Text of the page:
Cutting the confidence level from 95% to 80% may seem drastic – and it is – as it cuts 75% off of the number of expected bugs, but for thought experiments it may be good enough.

QAs are valuable, and there is value in having several (at least 2, but 4 is better) to test a product.


The odds of getting it right

lørdag, august 30th, 2014

While it is easy to point out when people are getting things wrong – IMHO or in your opinion – it may serve a greater purpose to examine why things may go so utterly wrong as they often do, especially when we’re speaking about software development.

Software development is mostly about communication. Whether it is communicating with a programmer to make what you want, or it is telling a project manager to get them to tell a programmer what you want – it is in any case a matter of communicating vision to understanding.

So let us try to map out the different possibilities when facing a decision – or what may seem clear to you, but isn’t for at least one of the links in the development chain.

binary tree

binary tree

I have chosen a binary tree to depict the decision “right” or “wrong”. While normal interpretation of such a tree is that it is a 50/50 split, let us not make such a hasty assumption – at least we – as developers – should be better than a 50% guess at understanding customer requirements.

In the binary tree above there are only 4 decisions  which has to be right. If we simplify the model to have a fixed probability, p, that we make the right decision, we can use Bernoulli’s binomial distribution to determine the odds of making s successes in as many trials. In this case the binomial distribution deteriorates into a simple power function, ps.

Given either p or s we can calculate the other if we want at least a 50% chance of ending with a right solution.

Let us try that with a 6-sigma probability – p = 0.9999966.

s log p = log (.50) <=> s = log(.50) / log(p)

s = log(.50) / log(.9999966) ~  203867

That is, if we have an almost unheard of quality for understanding customer communication, then at a bit more than 200,000 decisions, the solution has a 50/50 chance of hitting the anticipated solution.

If we want to be 90% sure, then we cannot make more than 30988 decisions with 6-sigma understanding.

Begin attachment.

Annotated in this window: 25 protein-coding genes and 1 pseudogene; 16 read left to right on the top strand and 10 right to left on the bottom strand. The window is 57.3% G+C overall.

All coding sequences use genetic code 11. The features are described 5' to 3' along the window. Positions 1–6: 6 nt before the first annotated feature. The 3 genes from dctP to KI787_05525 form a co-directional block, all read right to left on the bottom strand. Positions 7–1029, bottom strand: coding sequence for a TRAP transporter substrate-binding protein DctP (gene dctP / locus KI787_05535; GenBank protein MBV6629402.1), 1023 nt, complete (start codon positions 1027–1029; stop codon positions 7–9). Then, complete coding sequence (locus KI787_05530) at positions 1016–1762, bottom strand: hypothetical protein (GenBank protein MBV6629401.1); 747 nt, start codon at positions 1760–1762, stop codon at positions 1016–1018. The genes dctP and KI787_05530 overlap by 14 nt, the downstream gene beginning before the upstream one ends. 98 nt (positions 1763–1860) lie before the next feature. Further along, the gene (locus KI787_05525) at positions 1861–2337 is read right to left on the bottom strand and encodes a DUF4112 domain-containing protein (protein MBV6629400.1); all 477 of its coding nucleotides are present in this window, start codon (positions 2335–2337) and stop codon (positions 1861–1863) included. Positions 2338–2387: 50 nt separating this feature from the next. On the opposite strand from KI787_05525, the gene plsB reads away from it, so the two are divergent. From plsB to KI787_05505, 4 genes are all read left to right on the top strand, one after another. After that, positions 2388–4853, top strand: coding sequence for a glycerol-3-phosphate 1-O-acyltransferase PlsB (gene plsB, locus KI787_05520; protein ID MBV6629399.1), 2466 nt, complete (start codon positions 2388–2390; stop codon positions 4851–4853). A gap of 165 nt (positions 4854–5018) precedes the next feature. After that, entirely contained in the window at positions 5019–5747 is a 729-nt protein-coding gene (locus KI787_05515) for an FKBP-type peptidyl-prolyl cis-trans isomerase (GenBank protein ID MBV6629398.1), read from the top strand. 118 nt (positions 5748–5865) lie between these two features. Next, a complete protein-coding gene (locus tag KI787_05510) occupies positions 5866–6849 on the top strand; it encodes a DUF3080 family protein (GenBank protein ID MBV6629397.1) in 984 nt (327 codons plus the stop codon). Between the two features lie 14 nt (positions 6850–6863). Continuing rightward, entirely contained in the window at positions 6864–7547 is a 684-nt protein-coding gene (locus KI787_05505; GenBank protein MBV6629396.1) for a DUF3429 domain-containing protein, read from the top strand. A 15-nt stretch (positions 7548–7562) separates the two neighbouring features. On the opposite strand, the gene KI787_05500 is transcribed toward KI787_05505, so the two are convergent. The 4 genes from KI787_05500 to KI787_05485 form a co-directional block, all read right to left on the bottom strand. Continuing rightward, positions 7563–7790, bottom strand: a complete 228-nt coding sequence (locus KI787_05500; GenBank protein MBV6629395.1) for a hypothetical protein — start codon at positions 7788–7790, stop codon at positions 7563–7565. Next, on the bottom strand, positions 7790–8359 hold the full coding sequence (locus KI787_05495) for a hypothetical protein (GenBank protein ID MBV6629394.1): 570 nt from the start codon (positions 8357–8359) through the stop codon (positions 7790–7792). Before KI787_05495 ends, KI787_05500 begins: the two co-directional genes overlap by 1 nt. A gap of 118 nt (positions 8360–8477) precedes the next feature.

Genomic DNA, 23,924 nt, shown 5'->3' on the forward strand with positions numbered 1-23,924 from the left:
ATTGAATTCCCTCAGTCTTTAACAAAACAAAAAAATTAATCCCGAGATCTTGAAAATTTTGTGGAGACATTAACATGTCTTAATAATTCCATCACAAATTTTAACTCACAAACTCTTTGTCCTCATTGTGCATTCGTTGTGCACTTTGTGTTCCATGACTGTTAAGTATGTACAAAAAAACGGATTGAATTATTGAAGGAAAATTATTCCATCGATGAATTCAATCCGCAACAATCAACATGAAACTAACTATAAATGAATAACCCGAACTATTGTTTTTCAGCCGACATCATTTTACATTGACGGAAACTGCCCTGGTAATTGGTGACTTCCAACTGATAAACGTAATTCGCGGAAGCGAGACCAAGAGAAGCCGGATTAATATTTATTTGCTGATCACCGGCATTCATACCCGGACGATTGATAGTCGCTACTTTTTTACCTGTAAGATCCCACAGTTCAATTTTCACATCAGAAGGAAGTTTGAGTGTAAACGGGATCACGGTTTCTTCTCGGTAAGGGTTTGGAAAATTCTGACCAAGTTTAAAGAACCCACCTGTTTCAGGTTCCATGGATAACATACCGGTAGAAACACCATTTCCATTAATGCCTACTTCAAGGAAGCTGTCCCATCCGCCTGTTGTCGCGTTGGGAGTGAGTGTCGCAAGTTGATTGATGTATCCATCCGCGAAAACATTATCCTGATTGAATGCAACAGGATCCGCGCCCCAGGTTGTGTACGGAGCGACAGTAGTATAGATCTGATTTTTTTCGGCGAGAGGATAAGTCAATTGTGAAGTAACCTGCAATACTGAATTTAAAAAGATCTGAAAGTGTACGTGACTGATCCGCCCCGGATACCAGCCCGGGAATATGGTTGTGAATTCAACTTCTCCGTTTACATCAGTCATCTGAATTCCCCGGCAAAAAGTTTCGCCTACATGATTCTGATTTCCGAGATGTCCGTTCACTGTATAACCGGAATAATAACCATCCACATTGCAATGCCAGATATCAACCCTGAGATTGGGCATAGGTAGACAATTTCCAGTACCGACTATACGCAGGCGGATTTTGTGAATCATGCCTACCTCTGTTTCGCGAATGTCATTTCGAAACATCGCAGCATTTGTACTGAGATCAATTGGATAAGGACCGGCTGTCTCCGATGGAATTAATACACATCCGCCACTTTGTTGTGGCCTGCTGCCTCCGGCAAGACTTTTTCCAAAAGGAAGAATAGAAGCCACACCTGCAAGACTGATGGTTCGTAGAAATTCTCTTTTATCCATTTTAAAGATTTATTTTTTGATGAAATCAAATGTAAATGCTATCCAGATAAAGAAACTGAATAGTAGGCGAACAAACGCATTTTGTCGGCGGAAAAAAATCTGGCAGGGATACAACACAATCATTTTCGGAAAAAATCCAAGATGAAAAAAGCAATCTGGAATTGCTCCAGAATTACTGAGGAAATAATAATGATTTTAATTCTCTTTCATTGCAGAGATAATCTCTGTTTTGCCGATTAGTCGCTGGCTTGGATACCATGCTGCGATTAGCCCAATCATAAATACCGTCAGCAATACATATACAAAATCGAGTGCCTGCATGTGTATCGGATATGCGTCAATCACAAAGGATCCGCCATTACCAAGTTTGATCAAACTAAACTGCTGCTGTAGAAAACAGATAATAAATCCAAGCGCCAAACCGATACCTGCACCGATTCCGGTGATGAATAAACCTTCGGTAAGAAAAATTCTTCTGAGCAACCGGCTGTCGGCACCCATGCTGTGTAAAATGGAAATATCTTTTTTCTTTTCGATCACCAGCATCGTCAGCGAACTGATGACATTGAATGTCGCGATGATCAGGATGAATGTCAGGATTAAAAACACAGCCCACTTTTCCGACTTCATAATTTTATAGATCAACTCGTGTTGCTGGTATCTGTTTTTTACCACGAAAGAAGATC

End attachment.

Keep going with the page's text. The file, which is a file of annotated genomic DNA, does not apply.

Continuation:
So, let us try the other way around – we would like to know with a sufficiently high confidence that our project meets our expectations, let us say 90% sure. We have identified 10,000 key decisions. How good must the communication then be?

s log(p) = log(x) <=> p = exp(log(x)/s)

p = exp(log(.90)/10000)  = 0.999989

Which means we need 6-sigma communication to achieve this goal.

On top of all this, then the calculations are assuming that the customer knows and communicates exactly what he or she wants, and that all decision points are uncovered and communicated at the same high level.

The only immediate sane solution to improving the odds is to reduce the scope drastically. It may sound silly, but more having to fulfill 10 things right becomes daunting for most of us. In the binary tree above, we would need to have 2 (10+1) -1= 2047 nodes – the sheer size of such a tree should be sufficient to deter anyone wanting more than 10 decisions.

Reduce scope. Improve communication by shortening the feedback loop.

Naturally, we could reduce scope right down until a single decision – but that would quickly throw us off balance, as a single point makes it impossible to determine direction.

Why Why is more important than What

torsdag, april 25th, 2013

When trying to understand a new concept the important thing to understand is not what the concept is, but why it exists. Thereby getting to the essence of the thing in itself.